The Business, Entrepreneurship & Tax Law Review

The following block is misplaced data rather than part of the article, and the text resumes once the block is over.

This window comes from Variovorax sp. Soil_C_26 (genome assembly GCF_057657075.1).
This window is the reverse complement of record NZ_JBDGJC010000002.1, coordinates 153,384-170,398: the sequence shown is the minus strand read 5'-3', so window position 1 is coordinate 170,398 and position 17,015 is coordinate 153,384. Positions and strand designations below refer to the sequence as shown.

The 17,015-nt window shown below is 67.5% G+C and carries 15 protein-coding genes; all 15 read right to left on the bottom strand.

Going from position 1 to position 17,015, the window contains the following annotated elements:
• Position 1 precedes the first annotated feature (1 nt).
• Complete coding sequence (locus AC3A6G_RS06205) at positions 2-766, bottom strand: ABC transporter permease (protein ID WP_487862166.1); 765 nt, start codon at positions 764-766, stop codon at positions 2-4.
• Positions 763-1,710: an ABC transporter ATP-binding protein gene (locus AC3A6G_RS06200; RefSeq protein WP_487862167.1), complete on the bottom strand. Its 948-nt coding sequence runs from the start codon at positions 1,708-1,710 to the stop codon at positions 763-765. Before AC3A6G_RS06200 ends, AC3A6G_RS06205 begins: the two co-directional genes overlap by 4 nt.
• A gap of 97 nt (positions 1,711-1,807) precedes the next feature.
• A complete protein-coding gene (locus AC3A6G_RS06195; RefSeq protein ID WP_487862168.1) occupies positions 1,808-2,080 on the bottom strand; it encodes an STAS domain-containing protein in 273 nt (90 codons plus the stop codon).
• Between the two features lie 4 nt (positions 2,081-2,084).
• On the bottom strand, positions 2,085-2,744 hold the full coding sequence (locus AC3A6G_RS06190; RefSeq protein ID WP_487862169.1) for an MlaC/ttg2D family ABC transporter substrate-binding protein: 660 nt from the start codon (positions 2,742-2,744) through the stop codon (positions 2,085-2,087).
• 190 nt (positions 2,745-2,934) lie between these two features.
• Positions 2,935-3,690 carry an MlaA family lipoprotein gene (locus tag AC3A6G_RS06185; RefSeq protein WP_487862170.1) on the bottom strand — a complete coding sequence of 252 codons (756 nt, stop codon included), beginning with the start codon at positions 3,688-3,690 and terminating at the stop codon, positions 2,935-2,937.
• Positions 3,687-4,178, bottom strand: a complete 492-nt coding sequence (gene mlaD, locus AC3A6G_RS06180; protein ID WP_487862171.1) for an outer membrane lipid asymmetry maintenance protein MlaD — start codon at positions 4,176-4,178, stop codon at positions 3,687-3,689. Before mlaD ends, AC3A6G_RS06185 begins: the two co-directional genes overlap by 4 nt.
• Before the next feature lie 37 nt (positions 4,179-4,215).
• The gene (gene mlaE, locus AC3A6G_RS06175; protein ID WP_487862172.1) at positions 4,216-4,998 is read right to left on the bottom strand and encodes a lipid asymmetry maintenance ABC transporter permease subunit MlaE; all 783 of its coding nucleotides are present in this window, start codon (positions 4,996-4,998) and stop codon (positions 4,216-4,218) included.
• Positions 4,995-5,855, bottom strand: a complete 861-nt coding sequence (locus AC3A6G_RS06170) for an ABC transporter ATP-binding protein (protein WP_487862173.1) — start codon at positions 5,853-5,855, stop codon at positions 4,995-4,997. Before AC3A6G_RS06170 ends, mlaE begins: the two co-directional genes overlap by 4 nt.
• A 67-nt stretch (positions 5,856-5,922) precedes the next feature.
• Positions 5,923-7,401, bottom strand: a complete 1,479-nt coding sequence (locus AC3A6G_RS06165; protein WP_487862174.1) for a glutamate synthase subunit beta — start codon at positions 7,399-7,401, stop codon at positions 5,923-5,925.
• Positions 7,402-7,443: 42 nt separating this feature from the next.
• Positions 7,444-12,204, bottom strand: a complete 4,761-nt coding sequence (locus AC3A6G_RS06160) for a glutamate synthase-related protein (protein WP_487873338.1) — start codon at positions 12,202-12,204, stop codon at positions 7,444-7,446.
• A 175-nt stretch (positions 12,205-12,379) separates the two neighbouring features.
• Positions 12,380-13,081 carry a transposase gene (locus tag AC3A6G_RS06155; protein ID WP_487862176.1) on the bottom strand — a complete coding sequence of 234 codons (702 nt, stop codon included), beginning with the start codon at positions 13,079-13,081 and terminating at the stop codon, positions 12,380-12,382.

Today, there is a large population of Americans whose plight is invisible to much of the rest of society - the survivors of domestic and sexual abuse and violence. While in the last few years survivors’ voices are beginning to be heard, the legal landscape is still lagging far behind and is sorely inadequate to provide protections and relief to survivors in many areas of life. Particularly, this is prominent in the employment landscape where federal protections for survivors are sparse. Moreover, survivor-employees are vulnerable to discrimination, unfair firing, and inadequate leave for court appearances and medical assistance. These obstacles still threaten survivors’ ability to ensure economic and financial security upon leaving their abuser. Title VII of the Civil Rights Act does not have the adequate safeguards necessary to protect survivors in the workplace. Additionally, Congress’s few attempts to pass legislation on the matter - like the Violence Against Women Act - have not been successful. Recent legislation is either struck down at the committee level, or partisan issues end up stripping the laws of much of their power. This article explores the legal background and history of the few existing federal laws, the current avenues used by survivors to pursue employment discrimination claims, and the states that have already enacted their own expanded protections in various ways. This article then discusses the counterarguments that employers raise if federal laws were to be expanded. Finally, to remedy this lack of protection, this article proposes the creation of a new federally protected class status for “abused persons” by amending Title VII of the Civil Rights Act and the Family Medical Leave Act, adopting and amending several pieces of state law as models, and putting in safeguards to ease employers’ worries about costs and liability.

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